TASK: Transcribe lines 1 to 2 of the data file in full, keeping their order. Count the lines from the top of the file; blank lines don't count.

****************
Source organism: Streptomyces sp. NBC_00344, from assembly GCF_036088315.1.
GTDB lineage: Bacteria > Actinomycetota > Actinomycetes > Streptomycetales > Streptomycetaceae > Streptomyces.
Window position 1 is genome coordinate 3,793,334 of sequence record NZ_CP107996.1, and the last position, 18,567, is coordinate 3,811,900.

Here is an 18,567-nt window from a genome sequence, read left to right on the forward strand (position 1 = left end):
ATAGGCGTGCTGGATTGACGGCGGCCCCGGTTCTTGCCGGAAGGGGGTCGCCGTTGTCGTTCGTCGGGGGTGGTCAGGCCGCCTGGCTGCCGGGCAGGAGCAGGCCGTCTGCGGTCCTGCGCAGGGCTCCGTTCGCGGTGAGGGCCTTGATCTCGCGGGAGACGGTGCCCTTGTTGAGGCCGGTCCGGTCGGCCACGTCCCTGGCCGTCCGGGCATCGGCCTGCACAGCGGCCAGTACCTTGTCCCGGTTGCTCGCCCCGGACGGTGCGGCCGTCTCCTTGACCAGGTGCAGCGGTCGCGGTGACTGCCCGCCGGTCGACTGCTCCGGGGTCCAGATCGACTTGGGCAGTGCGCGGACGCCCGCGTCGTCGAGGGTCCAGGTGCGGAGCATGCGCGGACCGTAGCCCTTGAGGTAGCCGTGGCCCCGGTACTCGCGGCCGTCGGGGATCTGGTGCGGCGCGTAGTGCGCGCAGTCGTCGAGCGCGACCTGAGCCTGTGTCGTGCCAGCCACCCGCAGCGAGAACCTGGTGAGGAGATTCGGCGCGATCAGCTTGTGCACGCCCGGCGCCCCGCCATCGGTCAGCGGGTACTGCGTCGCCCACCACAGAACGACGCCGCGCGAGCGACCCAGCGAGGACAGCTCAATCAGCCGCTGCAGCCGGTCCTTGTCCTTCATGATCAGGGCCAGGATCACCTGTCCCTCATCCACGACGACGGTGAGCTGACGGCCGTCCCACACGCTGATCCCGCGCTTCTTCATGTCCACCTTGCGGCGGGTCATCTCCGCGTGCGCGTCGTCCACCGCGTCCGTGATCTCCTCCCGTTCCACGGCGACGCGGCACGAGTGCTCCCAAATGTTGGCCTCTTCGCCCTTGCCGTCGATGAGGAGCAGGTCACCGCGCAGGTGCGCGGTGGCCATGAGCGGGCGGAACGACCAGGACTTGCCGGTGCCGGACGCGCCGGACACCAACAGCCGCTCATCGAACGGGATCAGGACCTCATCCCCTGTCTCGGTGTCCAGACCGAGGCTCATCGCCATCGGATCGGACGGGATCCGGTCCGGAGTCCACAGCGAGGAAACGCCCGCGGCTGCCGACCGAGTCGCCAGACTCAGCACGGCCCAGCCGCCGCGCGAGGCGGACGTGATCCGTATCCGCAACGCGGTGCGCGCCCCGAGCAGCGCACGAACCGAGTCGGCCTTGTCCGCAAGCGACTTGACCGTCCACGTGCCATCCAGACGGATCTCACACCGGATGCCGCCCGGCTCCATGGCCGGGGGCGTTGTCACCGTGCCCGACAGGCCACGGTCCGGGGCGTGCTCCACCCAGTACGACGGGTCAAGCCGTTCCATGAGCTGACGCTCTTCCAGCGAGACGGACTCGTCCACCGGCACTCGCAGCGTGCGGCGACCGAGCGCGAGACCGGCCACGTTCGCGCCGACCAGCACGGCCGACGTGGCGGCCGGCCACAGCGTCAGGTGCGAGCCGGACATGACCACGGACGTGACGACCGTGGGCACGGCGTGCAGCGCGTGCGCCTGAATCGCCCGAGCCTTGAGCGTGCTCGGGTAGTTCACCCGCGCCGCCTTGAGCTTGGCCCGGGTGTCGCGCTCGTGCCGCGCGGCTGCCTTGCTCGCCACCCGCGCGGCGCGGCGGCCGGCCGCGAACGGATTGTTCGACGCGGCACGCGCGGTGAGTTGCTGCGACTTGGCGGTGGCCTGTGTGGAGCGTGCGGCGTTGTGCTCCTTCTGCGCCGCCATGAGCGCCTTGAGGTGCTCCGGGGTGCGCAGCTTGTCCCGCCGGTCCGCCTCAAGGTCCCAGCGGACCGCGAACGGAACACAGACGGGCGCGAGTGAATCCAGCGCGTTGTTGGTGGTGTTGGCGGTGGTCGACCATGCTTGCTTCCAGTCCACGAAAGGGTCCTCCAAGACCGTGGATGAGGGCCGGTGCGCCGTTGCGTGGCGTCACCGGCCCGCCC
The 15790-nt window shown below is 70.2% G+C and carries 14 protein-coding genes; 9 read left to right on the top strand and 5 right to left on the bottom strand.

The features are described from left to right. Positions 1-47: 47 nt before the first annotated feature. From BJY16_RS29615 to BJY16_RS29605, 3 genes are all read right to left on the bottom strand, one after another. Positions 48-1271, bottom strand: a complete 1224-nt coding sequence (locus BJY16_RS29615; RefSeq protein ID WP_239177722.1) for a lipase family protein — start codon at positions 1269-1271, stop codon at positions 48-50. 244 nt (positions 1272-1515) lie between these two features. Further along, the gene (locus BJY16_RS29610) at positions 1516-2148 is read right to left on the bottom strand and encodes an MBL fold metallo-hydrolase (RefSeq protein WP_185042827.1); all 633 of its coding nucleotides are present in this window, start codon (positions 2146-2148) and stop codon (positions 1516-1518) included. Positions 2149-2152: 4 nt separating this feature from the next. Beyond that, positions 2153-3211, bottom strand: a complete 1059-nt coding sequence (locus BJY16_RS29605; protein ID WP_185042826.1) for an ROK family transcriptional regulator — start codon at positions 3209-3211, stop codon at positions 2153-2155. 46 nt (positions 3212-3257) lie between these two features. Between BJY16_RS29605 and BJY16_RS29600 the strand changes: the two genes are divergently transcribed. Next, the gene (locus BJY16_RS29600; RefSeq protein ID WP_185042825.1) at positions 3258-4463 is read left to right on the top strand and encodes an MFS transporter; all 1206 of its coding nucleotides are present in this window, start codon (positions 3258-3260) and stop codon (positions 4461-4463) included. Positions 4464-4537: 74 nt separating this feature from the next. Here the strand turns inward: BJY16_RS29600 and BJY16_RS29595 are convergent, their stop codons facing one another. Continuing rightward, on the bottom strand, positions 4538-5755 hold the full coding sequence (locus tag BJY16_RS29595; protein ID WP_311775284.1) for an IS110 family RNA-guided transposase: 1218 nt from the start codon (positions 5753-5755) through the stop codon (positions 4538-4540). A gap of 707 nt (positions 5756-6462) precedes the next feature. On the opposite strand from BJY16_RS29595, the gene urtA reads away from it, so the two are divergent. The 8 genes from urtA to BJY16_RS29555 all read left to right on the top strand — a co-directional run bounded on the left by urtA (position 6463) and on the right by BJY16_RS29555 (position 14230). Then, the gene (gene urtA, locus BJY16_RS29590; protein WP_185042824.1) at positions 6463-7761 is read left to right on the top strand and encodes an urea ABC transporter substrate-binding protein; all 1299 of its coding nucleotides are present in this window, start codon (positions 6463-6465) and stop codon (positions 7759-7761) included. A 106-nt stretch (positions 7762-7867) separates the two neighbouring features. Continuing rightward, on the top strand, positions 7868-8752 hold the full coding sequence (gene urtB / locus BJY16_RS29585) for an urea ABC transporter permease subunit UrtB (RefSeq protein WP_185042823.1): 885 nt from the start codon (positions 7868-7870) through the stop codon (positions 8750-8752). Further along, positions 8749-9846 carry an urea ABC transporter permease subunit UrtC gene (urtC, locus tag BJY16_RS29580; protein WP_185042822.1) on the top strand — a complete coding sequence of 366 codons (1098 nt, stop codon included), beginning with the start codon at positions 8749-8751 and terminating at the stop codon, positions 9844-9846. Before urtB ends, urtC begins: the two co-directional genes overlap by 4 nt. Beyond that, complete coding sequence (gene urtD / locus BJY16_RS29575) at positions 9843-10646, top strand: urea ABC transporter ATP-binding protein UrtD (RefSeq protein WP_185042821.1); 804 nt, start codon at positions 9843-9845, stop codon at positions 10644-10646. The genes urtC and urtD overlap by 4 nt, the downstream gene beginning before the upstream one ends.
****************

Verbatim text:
Source organism: Streptomyces sp. NBC_00344, from assembly GCF_036088315.1.
GTDB lineage: Bacteria > Actinomycetota > Actinomycetes > Streptomycetales > Streptomycetaceae > Streptomyces.